# Finding a unit vector perpendicular to another vector

For example we have the vector $8i + 4j - 6k$, how can we find a unit vector perpendicular to this vector?

Let $\vec{v}=x\vec{i}+y\vec{j}+z\vec{k}$, a perpendicular vector to yours. Their inner product (the dot product - $\vec{u}.\vec{v}$ ) should be equal to 0, therefore: $$8x+4y-6z=0 \tag{1}$$ Choose for example x,y and find z from equation 1. In order to make it's lengh equal to 1, calculate $\|\vec{v}\|=\sqrt{x^2+y^2+z^2}$ and divide $\vec{v}$ with it. Your unit vector would be: $$\vec{u}=\frac{\vec{v}}{\|\vec{v}\|}$$

• "Choose for example x,y .." - cannot both be 0 (zero) – slashmais Feb 16 '17 at 8:23
• Your recipe fails if the coefficient for $z$ is zero. – Walter Mar 29 '19 at 9:29

Every answer here gives the equation $8a+4b-6c=0$. None mentions that this equation represents a plane perpendicular to the given vector. I am sure that the omission was an oversight of each respondent. But it deserves mention and emphasis. In the plane perpendicular to any vector, the set of vectors of unit length forms a circle. So answers will vary. The vectors $(-1,2,0)^t$ and $(2,0,3)^t$ can be chosen to be a basis for the solution space of the plane: solve for a, divide by 8, and let $2b$ and $3c$ be independent variables. You can divide each by its length $\sqrt{5}$ and $\sqrt{13}$ respectively, and take a trigonometric combination of them to get a general solution.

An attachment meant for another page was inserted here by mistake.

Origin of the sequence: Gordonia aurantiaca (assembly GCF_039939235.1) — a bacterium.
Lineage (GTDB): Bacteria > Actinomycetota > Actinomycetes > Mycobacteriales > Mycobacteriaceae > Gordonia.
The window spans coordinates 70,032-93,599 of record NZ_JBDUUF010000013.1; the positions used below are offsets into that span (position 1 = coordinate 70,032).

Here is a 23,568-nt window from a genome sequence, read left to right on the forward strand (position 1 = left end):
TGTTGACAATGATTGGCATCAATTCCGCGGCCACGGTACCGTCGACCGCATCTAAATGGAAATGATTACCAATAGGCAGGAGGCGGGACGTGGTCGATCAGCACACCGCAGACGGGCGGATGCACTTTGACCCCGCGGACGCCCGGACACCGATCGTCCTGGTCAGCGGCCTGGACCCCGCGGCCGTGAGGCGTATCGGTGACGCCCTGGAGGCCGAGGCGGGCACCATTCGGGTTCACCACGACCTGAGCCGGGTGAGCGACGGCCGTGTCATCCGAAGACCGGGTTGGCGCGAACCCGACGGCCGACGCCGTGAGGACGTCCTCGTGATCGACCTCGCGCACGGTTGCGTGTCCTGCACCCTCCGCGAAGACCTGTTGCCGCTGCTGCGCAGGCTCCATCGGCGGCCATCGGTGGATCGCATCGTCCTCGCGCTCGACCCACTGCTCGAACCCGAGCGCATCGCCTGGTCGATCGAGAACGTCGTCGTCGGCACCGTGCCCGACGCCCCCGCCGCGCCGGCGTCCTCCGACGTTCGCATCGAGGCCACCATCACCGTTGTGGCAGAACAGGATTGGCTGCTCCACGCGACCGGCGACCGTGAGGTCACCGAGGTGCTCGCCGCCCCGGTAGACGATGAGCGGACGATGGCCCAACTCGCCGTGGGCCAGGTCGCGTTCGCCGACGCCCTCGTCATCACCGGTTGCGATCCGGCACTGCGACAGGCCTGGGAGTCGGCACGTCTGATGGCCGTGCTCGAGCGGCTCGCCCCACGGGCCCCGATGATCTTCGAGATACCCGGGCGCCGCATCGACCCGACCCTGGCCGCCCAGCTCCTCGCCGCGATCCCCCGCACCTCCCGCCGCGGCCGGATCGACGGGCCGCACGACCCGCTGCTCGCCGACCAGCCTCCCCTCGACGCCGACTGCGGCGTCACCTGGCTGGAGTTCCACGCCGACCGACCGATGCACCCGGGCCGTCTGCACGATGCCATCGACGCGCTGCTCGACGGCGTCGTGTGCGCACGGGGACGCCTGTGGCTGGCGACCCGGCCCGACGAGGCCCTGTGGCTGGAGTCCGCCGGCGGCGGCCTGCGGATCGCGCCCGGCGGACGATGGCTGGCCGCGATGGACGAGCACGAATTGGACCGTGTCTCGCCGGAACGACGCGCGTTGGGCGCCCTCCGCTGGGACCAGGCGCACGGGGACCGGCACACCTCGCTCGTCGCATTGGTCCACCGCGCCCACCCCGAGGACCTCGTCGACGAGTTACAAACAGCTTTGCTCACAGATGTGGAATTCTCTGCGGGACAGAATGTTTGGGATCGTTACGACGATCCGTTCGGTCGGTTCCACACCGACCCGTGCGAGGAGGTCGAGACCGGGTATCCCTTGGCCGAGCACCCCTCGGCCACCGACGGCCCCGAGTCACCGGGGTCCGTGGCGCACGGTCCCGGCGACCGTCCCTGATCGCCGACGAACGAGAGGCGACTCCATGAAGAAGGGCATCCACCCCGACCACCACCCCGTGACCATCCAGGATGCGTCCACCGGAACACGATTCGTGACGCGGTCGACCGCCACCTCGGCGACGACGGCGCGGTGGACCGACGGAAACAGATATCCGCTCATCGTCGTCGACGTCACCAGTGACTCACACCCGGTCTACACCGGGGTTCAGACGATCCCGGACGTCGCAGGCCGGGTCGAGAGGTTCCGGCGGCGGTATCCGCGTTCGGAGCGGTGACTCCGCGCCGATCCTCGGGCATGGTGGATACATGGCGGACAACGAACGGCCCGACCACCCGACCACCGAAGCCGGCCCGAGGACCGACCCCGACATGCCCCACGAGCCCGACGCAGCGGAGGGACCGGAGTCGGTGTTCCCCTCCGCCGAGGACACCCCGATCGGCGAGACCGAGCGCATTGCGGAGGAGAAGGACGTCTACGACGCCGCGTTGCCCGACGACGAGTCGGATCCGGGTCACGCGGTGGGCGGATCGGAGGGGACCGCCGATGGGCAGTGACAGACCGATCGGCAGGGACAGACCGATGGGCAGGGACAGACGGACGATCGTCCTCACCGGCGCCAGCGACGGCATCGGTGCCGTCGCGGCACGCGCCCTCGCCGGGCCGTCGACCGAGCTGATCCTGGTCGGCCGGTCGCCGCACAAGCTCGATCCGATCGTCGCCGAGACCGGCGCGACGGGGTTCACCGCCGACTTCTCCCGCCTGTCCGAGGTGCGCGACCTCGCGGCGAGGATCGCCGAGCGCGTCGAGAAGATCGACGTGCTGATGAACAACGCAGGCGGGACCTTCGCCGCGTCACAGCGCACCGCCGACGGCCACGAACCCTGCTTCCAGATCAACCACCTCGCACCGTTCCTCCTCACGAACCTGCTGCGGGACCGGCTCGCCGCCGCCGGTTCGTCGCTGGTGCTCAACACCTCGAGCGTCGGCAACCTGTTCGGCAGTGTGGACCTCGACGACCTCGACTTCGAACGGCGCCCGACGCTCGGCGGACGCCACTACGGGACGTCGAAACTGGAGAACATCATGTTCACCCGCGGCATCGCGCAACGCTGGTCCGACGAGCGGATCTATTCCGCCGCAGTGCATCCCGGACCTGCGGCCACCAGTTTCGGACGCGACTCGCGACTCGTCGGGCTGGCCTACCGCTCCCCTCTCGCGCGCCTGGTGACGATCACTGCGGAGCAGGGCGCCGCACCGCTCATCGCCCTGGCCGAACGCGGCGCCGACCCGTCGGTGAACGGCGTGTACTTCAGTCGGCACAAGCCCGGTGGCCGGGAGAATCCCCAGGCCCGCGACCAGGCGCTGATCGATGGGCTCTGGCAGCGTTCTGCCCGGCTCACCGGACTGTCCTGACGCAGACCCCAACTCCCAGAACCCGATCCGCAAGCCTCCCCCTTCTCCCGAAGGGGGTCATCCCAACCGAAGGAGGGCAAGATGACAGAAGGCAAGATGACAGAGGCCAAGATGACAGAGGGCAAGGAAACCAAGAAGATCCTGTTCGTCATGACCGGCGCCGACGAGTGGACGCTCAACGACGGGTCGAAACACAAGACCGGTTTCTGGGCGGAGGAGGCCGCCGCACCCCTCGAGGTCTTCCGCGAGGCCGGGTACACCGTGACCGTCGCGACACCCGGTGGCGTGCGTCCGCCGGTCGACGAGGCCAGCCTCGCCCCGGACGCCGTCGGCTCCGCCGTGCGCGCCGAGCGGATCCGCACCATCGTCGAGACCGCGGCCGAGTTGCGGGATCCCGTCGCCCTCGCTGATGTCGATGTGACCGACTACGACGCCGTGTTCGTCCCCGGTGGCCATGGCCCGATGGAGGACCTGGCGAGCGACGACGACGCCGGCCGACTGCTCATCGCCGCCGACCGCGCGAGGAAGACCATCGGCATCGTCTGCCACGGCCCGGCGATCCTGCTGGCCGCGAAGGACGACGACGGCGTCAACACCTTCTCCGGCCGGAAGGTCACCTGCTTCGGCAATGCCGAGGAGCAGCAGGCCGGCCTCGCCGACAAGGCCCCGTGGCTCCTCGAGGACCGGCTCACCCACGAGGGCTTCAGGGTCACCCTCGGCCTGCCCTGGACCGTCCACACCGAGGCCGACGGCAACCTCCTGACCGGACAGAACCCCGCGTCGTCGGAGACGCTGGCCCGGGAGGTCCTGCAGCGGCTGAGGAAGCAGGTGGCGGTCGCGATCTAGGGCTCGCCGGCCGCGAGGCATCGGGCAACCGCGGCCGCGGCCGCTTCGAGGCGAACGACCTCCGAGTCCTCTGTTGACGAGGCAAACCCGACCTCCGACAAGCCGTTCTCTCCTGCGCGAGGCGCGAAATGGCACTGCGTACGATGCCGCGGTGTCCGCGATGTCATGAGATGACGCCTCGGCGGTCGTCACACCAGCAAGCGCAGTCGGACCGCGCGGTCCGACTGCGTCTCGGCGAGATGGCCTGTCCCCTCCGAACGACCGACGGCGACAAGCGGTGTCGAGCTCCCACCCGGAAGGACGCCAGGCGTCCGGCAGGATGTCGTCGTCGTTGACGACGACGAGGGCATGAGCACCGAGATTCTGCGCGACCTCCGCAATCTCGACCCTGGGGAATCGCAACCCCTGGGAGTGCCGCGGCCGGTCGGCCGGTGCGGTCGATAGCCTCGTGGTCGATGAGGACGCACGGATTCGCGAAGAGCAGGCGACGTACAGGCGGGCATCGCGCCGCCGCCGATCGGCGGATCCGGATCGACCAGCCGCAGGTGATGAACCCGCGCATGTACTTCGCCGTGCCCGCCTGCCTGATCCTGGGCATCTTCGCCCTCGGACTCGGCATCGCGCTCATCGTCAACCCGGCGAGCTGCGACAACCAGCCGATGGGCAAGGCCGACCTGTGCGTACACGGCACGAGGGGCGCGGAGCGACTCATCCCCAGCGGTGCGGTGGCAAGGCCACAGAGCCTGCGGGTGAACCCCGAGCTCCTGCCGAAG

Congrats on 10'000+ views! I'd like to combine the above fine answers into an algorithm.

Given a vector $\vec x$ not identically zero, one way to find $\vec y$ such that $\vec x^T \vec y = 0$ is:

1. start with $\vec y' = \vec 0$ (all zeros);
2. find $m$ such that $x_m \neq 0$, and pick any other index $n \neq m$;
3. set $y'_n = x_m$ and $y'_m = -x_n$, setting potentially two elements of $\vec y'$ non-zero (maybe one if $x_n=0$, doesn't matter);
4. and finally normalize your vector to unit length: $\vec y = \frac{\vec y'}{\|\vec y'\|}.$

(I'm referring to the $n$th element of a vector $\vec v$ as $v_n$.)

• This is the best answer here. – plasmacel Feb 8 '18 at 20:36

An automated procedure:

Take a standard vector $$\vec e_k$$ which is not parallel to $$\vec v$$, and form the cross product $$\vec e_k\times\vec v$$, which is guaranteed to be orthogonal to $$\vec v$$.

The crux of the method is to take the $$\vec e_k$$ which is "the less parallel" to $$\vec v$$, i.e. that minimizes the dot product: take the index $$k$$ corresponding to the smallest $$|v_k|$$, and you are on the safe side.

Update:

In $$d$$ dimensions, take the standard vector $$\vec e_k$$ that forms the smallest dot product (in absolute value) with $$\vec v$$ and normalize the vector

$$\vec e_k-\frac{\vec e_k\vec v}{\|v\|^2}\vec v=\vec e_k-\frac{v_k}{\|v\|^2}\vec v.$$

• Thank you for thinking outside the box! Of course, any vector not parallel to v will produce a perpendicular when crossed with v. This is actually a better answer than most because it is a direct computation, no equation solving required. – richard1941 May 23 '18 at 3:50
• This only works for 3D vectors, though. – Walter Mar 29 '19 at 9:52
• Don't you mean smallest dot product for the general d-dimensional case? – sellibitze Apr 22 '19 at 23:53